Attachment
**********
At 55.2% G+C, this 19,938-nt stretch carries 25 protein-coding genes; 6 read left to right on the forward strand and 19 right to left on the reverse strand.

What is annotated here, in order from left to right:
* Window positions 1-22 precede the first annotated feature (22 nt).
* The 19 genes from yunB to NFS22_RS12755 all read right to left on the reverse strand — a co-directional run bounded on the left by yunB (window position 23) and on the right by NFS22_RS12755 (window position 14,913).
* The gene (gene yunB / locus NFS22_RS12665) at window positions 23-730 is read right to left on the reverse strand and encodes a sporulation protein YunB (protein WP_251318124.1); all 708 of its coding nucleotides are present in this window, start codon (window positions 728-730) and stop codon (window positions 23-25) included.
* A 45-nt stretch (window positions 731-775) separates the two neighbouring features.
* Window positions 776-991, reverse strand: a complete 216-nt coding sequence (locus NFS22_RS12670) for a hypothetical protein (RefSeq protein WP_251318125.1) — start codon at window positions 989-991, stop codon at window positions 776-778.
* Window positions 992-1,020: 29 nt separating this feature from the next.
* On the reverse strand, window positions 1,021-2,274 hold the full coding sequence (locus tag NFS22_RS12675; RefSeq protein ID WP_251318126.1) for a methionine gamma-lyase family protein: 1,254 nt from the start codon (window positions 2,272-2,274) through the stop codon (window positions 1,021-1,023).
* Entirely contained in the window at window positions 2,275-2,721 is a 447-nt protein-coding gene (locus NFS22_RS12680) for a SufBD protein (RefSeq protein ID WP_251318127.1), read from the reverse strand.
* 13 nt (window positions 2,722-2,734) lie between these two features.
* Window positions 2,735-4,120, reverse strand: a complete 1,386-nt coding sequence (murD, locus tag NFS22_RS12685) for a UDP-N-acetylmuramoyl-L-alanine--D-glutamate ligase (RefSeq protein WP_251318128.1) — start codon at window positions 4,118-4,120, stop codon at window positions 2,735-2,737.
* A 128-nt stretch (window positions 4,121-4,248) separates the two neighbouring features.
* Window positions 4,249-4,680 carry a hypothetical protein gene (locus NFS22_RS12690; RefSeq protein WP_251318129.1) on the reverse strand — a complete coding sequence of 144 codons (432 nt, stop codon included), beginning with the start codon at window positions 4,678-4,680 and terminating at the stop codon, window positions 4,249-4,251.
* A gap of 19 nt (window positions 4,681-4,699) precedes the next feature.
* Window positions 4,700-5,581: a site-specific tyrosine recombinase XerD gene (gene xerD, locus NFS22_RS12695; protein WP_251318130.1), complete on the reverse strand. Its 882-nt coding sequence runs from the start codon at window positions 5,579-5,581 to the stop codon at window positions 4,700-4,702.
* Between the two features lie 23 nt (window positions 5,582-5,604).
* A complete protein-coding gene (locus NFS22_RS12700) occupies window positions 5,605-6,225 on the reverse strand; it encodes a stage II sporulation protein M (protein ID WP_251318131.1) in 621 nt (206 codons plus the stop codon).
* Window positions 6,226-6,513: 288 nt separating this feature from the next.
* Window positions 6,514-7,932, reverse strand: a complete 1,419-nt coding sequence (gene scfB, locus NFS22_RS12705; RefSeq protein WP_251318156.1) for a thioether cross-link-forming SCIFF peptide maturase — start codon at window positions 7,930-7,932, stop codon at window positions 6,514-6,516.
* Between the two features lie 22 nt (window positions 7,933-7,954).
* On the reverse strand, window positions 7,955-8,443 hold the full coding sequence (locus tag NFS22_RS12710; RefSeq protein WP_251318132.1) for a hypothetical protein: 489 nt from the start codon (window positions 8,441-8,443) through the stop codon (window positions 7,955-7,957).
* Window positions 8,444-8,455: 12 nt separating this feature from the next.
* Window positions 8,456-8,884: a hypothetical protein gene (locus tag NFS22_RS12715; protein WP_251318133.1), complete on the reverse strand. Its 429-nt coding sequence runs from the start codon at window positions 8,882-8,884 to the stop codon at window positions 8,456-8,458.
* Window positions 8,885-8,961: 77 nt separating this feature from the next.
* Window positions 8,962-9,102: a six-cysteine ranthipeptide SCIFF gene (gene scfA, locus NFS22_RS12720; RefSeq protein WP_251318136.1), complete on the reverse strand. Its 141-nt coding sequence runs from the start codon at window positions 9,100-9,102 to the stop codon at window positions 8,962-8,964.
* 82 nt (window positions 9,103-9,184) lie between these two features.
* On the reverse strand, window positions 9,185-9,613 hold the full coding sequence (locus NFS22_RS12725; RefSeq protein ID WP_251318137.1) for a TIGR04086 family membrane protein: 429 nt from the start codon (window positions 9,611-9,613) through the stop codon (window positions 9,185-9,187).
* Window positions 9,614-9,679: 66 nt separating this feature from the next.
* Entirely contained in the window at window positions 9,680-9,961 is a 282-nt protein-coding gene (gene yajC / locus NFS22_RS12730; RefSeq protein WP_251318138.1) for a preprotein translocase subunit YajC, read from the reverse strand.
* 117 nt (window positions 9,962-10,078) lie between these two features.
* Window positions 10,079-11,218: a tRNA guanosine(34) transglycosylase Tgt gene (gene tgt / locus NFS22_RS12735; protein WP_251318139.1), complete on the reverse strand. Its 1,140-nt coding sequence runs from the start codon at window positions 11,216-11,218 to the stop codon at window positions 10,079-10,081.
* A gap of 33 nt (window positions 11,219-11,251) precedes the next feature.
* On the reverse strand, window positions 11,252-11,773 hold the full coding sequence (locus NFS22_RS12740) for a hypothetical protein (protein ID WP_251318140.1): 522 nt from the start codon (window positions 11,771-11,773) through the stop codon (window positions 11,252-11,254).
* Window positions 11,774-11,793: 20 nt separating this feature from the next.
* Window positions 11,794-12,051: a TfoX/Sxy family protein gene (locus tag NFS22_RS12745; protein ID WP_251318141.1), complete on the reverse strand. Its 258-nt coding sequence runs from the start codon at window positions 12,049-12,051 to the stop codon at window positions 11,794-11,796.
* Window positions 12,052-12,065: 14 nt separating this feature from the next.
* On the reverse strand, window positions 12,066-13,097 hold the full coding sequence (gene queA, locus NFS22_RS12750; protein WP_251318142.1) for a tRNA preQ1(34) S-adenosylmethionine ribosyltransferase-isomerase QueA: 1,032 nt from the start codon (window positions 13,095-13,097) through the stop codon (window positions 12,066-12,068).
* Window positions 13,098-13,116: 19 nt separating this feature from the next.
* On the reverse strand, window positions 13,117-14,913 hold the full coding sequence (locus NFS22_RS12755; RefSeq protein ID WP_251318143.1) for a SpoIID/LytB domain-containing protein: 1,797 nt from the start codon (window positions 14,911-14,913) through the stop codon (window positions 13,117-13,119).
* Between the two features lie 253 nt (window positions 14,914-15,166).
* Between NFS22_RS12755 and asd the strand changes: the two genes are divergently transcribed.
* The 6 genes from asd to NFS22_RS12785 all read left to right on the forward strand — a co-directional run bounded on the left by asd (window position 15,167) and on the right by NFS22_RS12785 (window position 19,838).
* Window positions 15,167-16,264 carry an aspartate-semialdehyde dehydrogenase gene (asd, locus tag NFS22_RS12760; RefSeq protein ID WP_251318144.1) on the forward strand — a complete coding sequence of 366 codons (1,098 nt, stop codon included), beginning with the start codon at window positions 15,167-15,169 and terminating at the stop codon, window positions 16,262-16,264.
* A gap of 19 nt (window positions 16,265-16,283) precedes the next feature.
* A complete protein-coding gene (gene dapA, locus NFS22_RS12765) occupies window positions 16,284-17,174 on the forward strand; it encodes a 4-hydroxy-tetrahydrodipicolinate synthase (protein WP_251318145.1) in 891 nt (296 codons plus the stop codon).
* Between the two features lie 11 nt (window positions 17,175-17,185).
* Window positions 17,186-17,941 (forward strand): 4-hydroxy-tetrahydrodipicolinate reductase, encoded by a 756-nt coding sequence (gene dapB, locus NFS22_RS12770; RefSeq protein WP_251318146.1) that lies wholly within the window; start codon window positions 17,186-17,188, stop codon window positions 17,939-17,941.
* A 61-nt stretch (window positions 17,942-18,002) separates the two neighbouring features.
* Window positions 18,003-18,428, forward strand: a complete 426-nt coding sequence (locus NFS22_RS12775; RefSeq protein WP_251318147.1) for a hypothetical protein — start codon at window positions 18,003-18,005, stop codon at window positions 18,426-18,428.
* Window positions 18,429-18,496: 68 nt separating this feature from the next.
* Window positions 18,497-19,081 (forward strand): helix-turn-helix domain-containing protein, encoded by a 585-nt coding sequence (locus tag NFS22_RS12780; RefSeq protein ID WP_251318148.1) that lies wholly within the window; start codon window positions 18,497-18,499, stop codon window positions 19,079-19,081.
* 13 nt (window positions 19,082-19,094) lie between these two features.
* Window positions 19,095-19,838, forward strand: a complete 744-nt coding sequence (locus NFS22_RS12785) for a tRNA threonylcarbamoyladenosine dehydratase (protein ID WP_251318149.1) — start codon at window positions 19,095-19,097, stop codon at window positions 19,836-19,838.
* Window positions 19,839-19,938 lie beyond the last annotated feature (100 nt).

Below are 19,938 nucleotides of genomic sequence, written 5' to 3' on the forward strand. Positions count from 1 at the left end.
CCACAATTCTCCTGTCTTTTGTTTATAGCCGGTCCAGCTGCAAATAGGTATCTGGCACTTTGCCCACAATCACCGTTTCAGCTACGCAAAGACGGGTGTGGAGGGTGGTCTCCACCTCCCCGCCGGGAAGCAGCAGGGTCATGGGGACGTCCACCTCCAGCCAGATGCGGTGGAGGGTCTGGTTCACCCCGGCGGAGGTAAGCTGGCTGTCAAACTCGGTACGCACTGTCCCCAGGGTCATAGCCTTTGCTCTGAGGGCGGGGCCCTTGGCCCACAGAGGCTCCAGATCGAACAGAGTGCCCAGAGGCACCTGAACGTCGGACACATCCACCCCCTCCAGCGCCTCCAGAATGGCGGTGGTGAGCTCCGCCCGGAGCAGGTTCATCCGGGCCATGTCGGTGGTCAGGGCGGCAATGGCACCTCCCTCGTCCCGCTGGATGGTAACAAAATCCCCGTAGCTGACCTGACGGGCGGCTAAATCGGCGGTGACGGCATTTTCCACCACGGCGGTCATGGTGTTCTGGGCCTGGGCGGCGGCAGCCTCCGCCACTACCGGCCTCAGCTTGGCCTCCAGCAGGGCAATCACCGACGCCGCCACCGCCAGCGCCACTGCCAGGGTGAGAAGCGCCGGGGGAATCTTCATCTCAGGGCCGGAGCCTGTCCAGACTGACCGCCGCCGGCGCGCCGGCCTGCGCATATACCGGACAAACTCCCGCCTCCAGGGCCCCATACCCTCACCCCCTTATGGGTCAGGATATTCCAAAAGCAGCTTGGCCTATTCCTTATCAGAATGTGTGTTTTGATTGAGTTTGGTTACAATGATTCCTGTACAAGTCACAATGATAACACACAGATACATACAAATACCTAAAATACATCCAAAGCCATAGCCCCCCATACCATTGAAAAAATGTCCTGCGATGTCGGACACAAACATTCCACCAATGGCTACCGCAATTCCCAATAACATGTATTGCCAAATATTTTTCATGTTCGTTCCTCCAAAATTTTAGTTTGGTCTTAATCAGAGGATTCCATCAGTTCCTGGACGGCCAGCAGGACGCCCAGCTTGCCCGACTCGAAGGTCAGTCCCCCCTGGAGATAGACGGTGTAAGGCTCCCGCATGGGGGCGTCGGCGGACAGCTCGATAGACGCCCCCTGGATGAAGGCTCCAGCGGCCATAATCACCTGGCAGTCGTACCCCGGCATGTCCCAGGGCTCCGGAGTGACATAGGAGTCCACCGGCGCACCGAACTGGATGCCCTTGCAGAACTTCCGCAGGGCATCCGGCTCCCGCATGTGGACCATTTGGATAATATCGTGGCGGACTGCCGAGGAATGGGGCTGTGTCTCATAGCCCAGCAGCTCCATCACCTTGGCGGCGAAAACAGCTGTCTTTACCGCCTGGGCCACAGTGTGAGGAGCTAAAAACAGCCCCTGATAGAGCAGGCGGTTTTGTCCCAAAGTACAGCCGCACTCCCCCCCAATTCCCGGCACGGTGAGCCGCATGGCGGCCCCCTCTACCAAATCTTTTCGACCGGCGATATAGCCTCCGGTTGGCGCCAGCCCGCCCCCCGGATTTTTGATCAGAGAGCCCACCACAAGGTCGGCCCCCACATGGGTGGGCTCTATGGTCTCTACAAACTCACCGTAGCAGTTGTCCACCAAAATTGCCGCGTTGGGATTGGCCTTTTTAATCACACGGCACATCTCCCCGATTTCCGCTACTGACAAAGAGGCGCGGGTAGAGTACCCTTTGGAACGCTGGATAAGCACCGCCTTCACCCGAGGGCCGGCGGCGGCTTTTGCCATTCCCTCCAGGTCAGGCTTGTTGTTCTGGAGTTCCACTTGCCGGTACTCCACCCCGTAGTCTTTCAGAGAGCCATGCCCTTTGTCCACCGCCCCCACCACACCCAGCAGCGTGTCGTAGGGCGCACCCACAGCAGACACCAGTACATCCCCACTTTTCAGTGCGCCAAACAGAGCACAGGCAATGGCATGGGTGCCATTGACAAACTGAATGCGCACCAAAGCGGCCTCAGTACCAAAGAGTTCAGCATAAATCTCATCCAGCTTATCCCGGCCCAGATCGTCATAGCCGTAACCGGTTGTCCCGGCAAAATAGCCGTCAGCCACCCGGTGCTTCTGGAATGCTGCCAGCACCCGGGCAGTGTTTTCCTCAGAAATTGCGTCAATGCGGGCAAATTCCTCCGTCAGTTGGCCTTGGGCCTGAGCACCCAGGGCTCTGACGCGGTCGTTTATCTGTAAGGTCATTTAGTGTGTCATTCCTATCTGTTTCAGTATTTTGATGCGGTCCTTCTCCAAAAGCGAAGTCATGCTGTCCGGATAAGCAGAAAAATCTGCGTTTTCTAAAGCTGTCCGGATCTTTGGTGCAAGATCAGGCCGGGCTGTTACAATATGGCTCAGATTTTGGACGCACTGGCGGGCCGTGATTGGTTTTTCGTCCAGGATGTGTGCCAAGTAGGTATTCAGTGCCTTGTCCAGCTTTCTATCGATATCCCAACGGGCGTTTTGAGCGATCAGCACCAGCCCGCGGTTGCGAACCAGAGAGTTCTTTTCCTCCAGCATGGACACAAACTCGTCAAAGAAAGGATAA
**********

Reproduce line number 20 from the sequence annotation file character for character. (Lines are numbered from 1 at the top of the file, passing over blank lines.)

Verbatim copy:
* Window positions 6,514-7,932, reverse strand: a complete 1,419-nt coding sequence (gene scfB, locus NFS22_RS12705; RefSeq protein WP_251318156.1) for a thioether cross-link-forming SCIFF peptide maturase — start codon at window positions 7,930-7,932, stop codon at window positions 6,514-6,516.